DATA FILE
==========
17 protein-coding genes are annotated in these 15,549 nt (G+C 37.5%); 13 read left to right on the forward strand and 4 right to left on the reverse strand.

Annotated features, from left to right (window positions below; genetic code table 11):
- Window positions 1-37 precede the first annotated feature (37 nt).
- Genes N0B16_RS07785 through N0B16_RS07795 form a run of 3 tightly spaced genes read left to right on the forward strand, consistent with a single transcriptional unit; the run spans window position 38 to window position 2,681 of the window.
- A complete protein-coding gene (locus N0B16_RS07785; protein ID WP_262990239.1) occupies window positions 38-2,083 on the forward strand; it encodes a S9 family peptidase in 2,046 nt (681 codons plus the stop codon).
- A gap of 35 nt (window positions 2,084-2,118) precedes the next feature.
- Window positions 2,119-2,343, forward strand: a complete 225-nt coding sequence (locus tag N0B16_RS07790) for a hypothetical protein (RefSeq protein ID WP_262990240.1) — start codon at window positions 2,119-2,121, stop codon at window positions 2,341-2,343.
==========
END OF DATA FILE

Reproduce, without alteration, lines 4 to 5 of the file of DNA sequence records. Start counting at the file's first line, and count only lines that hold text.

- Genes N0B16_RS07785 through N0B16_RS07795 form a run of 3 tightly spaced genes read left to right on the forward strand, consistent with a single transcriptional unit; the run spans window position 38 to window position 2,681 of the window.
- A complete protein-coding gene (locus N0B16_RS07785; protein ID WP_262990239.1) occupies window positions 38-2,083 on the forward strand; it encodes a S9 family peptidase in 2,046 nt (681 codons plus the stop codon).